Paul Pietroski develops an iconoclastic account of linguistic meaning. Here, I invite him to say more about what it implies about the relations between language, truth, and conceptual content. Readers concerned with securing the objectivity of conceptual thought may be worried about his claims that typical concepts “have no extensions” and that they “fit one another better than they fit the world.” Others might applaud his anti‐extensionalism in natural‐language semantics but fear that his account re‐raises familiar problems about extensions at (...) the level of psychology. (shrink)
In this commentary, I contend that a representative sample of the arguments in the target article miss the mark. In particular, the interface problem provides no warrant for positing similarities between representational formats, and the evidence from neurocognitive, animal, and behavioral studies is inconclusive at best. Finally, I raise doubts about whether the authors' central hypothesis is falsifiable.
In “How We Know Our Own Minds: The Relationship Between Mindreading and Metacognition,” Peter Carruthers argues for a view according to which first-person awareness of one’s own propositional attitudes is always interpretive, though one’s awareness of “sensory-imagistic” states is not. In this commentary, I criticize Carruthers’ way of drawing the distinction between sensory states and propositional attitudes. Furthermore, I argue for the superiority of a view, which I derive from Wilfrid Sellars, according to which all self-ascriptions of mental states are, (...) at bottom, interpretive—i.e., the outputs of an inferential process that consists in applying a folk-psychological theory to oneself. (shrink)
I examine two arguments for the existence of demonstrative concepts—one due to Chuard (2006) and another due to Brewer (1999). I point out some important difficulties in each. I hope to show that much more work must be done to legitimize positing demonstrative concepts.
I defend a claim, central to much work in psycholinguistics, that constructing mental representations of syntactic structures is a necessary step in language comprehension. Call such representations “mental phrase markers”. Several theorists in psycholinguistics, AI, and philosophy have cast doubt on the usefulness of positing MPMs. I examine their proposals and argue that they face major empirical and conceptual difficulties. My conclusions tell against the broader skepticism that persists in philosophy—e.g., in the embodied cognition literature —about the usefulness of positing (...) mental representations in psychological models. Using my discussion of sentence parsing as a case study, I propose several conditions on an appropriate appeal to mental representations. Finally, I point out that the familiar arguments from productivity, systematicity, and inferential coherence suffice to establish that MPMs themselves have a c.. (shrink)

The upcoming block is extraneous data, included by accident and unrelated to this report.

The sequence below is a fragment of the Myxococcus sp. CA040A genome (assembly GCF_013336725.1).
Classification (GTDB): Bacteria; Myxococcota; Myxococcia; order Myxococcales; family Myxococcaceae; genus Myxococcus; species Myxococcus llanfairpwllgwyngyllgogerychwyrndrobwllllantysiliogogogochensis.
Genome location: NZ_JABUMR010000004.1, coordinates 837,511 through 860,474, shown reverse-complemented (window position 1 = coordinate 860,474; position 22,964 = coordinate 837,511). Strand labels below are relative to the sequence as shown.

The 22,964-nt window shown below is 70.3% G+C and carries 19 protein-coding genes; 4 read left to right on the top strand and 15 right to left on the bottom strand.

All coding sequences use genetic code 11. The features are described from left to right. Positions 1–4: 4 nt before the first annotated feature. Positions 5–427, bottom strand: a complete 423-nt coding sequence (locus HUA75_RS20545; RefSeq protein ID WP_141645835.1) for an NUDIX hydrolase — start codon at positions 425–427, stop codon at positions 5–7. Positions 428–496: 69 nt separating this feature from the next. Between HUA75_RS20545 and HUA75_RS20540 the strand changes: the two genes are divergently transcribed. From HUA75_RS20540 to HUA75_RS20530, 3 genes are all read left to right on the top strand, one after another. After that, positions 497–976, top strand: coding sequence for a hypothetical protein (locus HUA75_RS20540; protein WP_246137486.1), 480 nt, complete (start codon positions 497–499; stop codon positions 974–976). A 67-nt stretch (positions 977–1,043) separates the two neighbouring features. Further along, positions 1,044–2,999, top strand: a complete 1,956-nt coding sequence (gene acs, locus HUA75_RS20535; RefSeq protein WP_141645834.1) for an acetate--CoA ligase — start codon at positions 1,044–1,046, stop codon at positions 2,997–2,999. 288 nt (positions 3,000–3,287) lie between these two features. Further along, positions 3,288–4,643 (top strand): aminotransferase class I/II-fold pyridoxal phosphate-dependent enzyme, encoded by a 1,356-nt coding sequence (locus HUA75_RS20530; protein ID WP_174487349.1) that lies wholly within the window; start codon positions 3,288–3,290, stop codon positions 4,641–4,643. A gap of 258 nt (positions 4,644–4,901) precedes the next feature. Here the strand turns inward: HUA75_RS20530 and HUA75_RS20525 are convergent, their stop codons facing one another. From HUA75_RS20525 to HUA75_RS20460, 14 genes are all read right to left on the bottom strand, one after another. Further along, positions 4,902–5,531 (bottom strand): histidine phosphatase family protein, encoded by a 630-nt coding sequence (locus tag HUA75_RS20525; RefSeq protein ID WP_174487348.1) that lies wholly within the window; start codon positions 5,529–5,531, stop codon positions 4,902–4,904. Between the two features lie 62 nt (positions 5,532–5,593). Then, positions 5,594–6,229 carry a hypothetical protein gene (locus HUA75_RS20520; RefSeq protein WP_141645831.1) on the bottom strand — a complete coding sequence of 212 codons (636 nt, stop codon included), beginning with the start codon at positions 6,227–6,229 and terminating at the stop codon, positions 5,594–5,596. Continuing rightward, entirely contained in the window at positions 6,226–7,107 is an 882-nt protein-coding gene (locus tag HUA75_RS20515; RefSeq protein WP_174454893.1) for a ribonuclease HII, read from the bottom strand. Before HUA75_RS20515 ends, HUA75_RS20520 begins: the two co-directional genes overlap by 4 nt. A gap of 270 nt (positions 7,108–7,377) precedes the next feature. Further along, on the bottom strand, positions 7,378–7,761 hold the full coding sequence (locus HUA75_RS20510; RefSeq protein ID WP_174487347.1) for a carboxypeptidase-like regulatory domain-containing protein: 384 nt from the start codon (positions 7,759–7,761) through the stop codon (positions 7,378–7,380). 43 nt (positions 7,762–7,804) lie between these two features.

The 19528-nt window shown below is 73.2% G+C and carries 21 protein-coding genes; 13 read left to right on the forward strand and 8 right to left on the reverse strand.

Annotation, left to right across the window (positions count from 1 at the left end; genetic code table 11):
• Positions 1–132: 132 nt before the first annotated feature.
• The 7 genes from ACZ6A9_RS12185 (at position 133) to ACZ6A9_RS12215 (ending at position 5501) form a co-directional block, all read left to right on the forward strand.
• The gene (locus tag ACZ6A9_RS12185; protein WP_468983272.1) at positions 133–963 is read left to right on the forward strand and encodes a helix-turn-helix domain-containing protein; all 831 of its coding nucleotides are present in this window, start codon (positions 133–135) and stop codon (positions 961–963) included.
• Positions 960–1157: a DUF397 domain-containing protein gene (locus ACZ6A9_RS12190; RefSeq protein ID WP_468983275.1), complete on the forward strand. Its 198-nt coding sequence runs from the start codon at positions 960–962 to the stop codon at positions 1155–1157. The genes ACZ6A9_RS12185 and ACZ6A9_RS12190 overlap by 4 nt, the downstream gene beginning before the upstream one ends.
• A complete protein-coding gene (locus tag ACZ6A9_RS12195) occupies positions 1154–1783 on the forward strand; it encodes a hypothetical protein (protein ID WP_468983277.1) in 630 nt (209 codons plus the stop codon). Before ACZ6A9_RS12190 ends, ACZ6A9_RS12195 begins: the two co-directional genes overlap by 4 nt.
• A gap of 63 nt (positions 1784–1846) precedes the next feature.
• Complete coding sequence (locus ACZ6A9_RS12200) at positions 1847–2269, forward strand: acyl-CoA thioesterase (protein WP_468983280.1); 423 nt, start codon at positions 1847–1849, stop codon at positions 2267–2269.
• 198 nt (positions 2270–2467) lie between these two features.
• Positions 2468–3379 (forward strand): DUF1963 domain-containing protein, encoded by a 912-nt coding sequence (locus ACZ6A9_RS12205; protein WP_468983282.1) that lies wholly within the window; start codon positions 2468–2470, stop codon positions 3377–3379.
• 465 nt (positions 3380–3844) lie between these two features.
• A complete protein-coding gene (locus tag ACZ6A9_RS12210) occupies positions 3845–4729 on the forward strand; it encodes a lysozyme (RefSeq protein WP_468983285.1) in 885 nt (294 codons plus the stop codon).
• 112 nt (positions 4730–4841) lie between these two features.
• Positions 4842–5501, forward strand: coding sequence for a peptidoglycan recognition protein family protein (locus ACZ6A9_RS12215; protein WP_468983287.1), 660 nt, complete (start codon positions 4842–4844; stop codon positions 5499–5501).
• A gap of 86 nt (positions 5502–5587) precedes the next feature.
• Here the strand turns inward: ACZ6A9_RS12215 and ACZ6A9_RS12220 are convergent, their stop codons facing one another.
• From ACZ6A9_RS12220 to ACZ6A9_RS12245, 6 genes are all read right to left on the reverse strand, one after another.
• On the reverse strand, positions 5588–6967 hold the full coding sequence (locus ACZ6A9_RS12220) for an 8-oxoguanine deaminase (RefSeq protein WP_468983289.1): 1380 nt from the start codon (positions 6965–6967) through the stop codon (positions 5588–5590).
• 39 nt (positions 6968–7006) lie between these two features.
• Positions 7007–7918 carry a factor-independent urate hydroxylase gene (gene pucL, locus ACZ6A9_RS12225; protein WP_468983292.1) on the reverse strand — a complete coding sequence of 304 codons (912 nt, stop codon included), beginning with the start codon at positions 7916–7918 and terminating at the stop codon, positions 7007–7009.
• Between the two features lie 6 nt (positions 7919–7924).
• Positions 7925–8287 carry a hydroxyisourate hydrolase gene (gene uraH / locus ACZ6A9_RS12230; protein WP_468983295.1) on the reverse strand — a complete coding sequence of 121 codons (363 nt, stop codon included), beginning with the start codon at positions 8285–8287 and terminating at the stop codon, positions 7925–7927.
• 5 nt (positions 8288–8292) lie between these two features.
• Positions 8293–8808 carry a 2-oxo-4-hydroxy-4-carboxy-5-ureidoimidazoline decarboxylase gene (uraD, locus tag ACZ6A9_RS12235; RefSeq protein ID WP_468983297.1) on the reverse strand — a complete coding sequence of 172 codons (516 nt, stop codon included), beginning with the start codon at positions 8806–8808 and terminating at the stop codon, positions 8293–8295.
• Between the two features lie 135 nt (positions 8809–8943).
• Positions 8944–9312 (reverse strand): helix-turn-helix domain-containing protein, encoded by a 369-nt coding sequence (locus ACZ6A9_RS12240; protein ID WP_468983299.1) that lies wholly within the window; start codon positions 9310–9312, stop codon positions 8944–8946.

This is the first installment of a two-part essay. Limitations of space prevented the publication of the full essay in present issue of the Journal. The second installment will appear in the next issue, 2021 (1). My overall goal is to outline a strategy for integrating generative linguistics with a broadly pragmatist approach to meaning and communication. Two immensely useful guides in this venture are Robert Brandom and Paul Pietroski. Squarely in the Chomskyan tradition, Pietroski’s recent book, Conjoining Meanings, offers (...) an approach to natural-language semantics that rejects foundational assumptions widely held amongst philosophers and linguists. In particular, he argues against extensionalism—the view that meanings are (or determine) truth and satisfaction conditions. Having arrived at the same conclusion by way of Brandom’s defl ationist account of truth and reference, I’ll argue that both theorists have important contributions to make to a broader anti-extensionalist approach to language. What appears here as Part 1 of the essay is largely exegetical, laying out what I see as the core aspects of Brandom’s normative inferentialism (§1) and Pietroski’s naturalistic semantics (§2). In Part 2 (next issue), I argue that there are many convergences between these two theoretical frameworks and, contrary to first appearances, very few points of substantive disagreement between them. If the integration strategy that I propose is correct, then what appear to be sharply contrasting commitments are better seen as interrelated verbal differences that come down to different—but complementary—explanatory goals. The residual disputes are, however, stubborn. I end by discussing how to square Pietroski’s commitment to predicativism with Brandom’s argument that a predicativist language is in principle incapable of expressing ordinary conditionals. (shrink)
The neurocognitive evidence that Pickering & Garrod (P&G) cite in favor of positing forward models in speech production is not compelling. The data to which they appeal either cannot be explained by forward models, or can be explained by a more parsimonious model.